In 2019, Quiksilver will celebrate 50 years.
The iconic brand—founded in Australia and widely associated with Southern California culture—has been through it all as one of the founding members of an industry that, today, has evolved and grown beyond anything that could have been forecasted.
But Quik, like many companies, has faced its fair share of growing pains over the years — most recently, filing for Chapter 11 for its US operations and undergoing an aggressive global restructuring.
About 18 months later, the company has emerged from a rebuilding phase, which included an overhaul of operations, production, and reorganizing “over-extended retail,” which meant closing a well-known big-box account, according to Oaktree Capital’s David Tanner, who was instrumental in leading this transformation.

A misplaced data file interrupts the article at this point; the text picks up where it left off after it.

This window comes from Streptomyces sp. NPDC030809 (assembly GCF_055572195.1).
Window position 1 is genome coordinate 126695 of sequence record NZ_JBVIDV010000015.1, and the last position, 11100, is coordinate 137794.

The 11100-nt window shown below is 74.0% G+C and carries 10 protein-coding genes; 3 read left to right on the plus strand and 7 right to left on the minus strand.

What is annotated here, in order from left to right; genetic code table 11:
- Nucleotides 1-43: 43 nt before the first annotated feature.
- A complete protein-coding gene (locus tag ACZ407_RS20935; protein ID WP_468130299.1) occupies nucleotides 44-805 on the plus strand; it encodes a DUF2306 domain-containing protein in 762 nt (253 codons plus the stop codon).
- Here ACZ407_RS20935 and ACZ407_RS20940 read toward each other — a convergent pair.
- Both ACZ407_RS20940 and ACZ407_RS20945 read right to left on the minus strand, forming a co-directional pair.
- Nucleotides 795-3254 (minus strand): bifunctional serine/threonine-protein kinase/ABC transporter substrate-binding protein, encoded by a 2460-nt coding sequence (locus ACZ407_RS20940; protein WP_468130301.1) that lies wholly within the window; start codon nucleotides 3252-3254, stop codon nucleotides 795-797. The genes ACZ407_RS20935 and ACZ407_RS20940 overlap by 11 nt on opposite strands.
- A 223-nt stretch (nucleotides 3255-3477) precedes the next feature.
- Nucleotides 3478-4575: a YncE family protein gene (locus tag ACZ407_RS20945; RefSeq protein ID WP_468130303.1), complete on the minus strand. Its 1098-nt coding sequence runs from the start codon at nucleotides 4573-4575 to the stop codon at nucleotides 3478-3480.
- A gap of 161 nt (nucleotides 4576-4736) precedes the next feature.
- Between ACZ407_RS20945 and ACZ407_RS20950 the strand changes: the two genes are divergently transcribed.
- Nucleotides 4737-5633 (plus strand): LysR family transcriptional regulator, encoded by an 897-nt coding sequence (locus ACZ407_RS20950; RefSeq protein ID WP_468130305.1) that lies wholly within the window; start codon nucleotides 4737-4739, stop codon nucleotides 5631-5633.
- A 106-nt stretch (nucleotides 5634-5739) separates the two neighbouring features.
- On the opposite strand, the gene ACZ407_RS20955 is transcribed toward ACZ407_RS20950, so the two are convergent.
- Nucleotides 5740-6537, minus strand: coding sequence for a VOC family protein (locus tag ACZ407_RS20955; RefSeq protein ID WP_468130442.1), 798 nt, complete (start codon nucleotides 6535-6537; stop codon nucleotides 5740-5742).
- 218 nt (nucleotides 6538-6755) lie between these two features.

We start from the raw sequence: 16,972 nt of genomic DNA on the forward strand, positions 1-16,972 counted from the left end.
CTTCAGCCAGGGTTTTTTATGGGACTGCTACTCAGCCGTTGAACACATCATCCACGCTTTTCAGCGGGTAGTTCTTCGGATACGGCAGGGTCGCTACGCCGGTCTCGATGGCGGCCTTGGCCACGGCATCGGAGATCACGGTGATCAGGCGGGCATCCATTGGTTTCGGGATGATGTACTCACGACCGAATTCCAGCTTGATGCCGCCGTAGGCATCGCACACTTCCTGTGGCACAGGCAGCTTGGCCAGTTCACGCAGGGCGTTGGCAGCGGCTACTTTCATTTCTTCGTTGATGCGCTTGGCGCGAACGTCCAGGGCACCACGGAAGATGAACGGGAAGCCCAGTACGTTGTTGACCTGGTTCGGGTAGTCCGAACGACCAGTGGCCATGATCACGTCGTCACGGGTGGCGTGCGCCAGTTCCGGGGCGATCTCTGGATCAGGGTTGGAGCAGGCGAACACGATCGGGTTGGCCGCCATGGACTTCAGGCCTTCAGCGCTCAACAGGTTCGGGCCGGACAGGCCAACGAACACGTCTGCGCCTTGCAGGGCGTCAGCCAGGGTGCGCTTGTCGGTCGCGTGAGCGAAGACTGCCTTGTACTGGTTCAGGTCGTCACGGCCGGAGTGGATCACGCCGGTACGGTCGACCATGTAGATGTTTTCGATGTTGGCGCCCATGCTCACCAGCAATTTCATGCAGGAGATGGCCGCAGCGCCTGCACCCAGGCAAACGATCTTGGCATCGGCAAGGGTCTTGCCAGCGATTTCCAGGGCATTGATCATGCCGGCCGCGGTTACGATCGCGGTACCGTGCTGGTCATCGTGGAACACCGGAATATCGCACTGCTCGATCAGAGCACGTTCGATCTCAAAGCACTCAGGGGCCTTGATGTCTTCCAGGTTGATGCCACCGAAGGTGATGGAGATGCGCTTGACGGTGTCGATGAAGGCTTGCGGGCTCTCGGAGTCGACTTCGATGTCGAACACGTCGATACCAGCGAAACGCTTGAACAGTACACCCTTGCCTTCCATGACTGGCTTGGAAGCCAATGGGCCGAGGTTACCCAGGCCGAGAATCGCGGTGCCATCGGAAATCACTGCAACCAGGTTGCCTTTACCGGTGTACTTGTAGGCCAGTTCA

A corporate name change, from Quiksilver Inc. to Boardriders Inc., was announced in March, coupled with the news of the company’s return to profitability for the first time in years.
To say the metamorphosis was an enormous undertaking is a gross understatement, and Tanner and President Greg Healy have indicated there is still much work to be done. But the tide is turning with early indications of a silver lining, such as positive order book trends for fall, positive comps at full-price retail, and promising long-term growth internationally. The company will close out FY17 with a 7% margin.
With those accomplishments under their belt, and an impending 50-year celebration and grand opening of the company’s new Malibu retail location this fall, Tanner and Healy explain what this means for the future.